Wednesday, August 26, 2009

When Butchdom Was in Flower

I’ve just had one of the most unusual experiences of my life – being in unknown city surrounded by 400 Butch identified - women, dykes, bois, trans folk, youthful studlets, aged bulldykes, feminist she/he’s, rapper-aggressives, classic and soft butches, and every other kind of lesbian Butch I’ve never seen nor heard about.

Yeah – I was there at the start of a new movement being born within the great family of LGBT people, but here the “B” stands for Butch. Yes, I’m talking about the first ever Butch Voices Conference in Oakland, August 20-24, 2009.

Walking into the grand ballroom of the Marriott up to the stage to give my keynote address, I saw and felt a great wave of power and awe sweep toward me. The power in the surge felt all-woman, yet also mass-culine, a rough-and-tumble, yet strangely elegant surge of love. What is this power? I asked myself as my shoulders coiled in fight or flight mode, the first instinct of growing up butch in a hostile world.

But then I saw Jewelle Gomez in the second row stand up and start clapping. And then the whole room rose up like an old-bull rising to her feet one last time, and I realized that they were clapping for me like I was Achilles returned from a lifetime of war.

And suddenly I realized that this surge was the force of butch-love. And it wasn’t just for me it was for each other. None of us had ever in our lifetime been with a great crowd of our own kind and this was awe, amazement, and wait… I remember the feeling from the 70s, great bands of lesbian feminists gathering and shouting and reveling in ‘sisterhood’, but only this time… it was lesbian brotherhood.

And later I found myself in a workshop led by Sasha T. Goldberg - a room packed with 60 butches who’d come to hear what the hell the workshop title “Bulldagger: For Women-Identified, Female Pronoun using Butches” – meant. And what it turned out to mean was some fear that our kind of butch might be an endangered species. We worried that so many of the young Butches were choosing unusual combinations of mixing ‘butch’ with masculinity. Did that mean that our definition of butch was being cut off at the knees? So we put our fear out on the table and looked at it. We talked about the loneliness of growing up as the original gender-warriors of lesbianism. And out of that shared pain came the realization that we need to re-define ‘butch’ in a post-trans world. And out of this realization we decided that we would not surrender to fear, not even to the fear of extinction. No, that’s not the butch way. We don’t surrender to fear. So we decided, we are not going to cut off our junior brothers who are taking ‘butch’ beyond the binary of male & female. How could we reject them when our own lives are about demanding that the straight world move over and accept the existence of masculine woman? How could we divorce them off when they are only creating a new platform out of the freedom we fought to give to them?

And so it was decided, almost from the very first day, not just in this workshop, but the Butch Voice Conference as a whole declared that we didn’t want to draw a line between female and male identified butches. We didn’t want to cut off the new shadows of what it might mean to be butch. We just said “no” to dividing ourselves along the patriarchally created lines of binary genders that we’ve fought so long and hard to bury.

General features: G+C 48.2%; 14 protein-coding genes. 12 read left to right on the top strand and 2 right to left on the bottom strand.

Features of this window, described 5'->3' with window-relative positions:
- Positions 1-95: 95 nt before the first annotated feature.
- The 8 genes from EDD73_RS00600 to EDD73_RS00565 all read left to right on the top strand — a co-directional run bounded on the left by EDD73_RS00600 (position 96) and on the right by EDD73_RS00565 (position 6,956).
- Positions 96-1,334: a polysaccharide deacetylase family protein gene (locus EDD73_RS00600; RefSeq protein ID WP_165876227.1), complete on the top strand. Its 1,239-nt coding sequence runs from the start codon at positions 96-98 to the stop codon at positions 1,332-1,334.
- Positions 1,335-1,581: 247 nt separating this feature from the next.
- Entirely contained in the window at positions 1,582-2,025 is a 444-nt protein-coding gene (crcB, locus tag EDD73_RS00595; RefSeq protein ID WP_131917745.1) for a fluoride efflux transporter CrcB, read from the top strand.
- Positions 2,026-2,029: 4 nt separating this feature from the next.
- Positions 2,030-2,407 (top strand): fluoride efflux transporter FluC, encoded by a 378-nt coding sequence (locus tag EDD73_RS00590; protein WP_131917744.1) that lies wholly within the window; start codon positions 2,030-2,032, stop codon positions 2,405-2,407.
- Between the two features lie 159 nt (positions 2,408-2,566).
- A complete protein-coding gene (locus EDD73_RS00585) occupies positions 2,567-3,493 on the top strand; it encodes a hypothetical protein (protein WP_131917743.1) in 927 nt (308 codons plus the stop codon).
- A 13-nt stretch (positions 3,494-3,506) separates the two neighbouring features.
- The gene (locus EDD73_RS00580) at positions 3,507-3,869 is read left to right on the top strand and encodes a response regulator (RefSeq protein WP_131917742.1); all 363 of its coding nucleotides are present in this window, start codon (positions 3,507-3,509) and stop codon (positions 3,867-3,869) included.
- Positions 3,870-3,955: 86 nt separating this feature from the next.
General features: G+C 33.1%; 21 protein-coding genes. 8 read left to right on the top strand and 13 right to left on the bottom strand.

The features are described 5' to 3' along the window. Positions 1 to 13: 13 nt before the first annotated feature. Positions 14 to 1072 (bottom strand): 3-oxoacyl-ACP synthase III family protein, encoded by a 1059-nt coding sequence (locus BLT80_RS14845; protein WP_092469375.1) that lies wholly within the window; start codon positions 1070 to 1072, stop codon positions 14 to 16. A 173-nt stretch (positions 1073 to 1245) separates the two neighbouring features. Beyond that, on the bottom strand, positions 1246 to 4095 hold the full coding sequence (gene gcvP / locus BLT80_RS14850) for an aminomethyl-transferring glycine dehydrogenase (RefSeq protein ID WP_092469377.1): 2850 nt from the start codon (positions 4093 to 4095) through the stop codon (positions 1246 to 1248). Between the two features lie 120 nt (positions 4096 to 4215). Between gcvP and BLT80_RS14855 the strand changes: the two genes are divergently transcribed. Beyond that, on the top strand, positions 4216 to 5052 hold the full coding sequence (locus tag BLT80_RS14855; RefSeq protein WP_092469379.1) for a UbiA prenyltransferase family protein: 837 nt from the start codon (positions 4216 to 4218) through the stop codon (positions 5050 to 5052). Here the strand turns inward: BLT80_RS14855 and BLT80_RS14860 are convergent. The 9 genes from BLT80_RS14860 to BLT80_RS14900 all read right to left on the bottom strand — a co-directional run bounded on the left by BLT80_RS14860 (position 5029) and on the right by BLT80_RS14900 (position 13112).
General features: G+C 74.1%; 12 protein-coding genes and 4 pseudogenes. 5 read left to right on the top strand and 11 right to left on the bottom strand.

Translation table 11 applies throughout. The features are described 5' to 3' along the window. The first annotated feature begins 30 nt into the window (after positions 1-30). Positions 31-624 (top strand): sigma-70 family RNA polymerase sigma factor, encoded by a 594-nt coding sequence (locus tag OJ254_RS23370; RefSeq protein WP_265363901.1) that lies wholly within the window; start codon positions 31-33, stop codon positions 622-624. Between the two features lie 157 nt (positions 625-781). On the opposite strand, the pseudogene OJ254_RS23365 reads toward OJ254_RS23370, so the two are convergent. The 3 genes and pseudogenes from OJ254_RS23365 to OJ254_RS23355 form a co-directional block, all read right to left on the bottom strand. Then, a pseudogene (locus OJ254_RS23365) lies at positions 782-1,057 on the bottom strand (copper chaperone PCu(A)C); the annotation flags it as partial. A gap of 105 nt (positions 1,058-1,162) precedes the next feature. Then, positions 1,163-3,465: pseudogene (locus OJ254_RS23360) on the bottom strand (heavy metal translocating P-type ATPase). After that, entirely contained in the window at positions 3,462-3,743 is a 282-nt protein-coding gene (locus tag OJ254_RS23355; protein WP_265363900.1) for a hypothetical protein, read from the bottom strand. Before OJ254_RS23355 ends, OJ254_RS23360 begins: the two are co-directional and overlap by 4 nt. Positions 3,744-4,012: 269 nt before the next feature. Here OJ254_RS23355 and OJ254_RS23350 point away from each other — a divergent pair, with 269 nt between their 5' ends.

And in case some dykes are out there saying, so what’s the big news, a bunch of ‘guys’ got together and decided they are guys? That wasn’t the case. When I gave the Conference organizers the title of my keynote, “Keeping our Feminism, While Exploring our Masculinities,” I thought I might be a lone voice of feminism at the weekend. But I was determined to insist that the new generation of butches know the strength of Feminism and don’t grow up without it. So I was shocked and over-joyed when butch after butch, particularly the African American, working-class butches, whose voice was strong this weekend, claimed feminism as a cornerstone of their own ideology of ‘butch.’

And yes, Butch Voices also taught me a lot about class. Things that this other class, privileged, Chicana, feminist, classic-butch never knew. And I had one of the best nights of my lesbian life rocking to the performance night talent called “Butch Nation” which blew the roof off Humanity Hall in Oakland. But these are others stories…more stories about butch voices…that I hope to write about later.

So for the thousands of dykes who missed this extra-ordinary event, tune into http://www.butchvoices.com/ - because the awesome organizers promise ButchVoices2 two years from this summer.

For more from me see my website under construction at subterior.com/cordovajj, moving shortly to www.JeanneCordova.com

PS Title of my blog gives a nod to 1922 book/play/movie 'When Knighthood Was in Flower', about chivalry in the Tudor Period!

PHOTO: Lisa Everly. (seen here, Lynn H. Ballen & Jeanne Cordova, co-producers of the LEX-Lesbian Exploratorium exhibit, GenderPlay, part of the BV art showcase 'Visually Speaking' )

4 comments:

bLaKtivist said...

What a beautiful summary! I salute you Jeanne! Looking forward to any future posts!

-Krys

Hannah said...

Wow... how awesome and exciting to read about. I am super psyched that this conference happened.

-Hannah

Belinda Carroll said...

Succinct summation of the event :)It was so fun and such an honor to spend time with you and your partner!

Audrey said...

This was one of the best articles I've read on the subject, and so true in every way.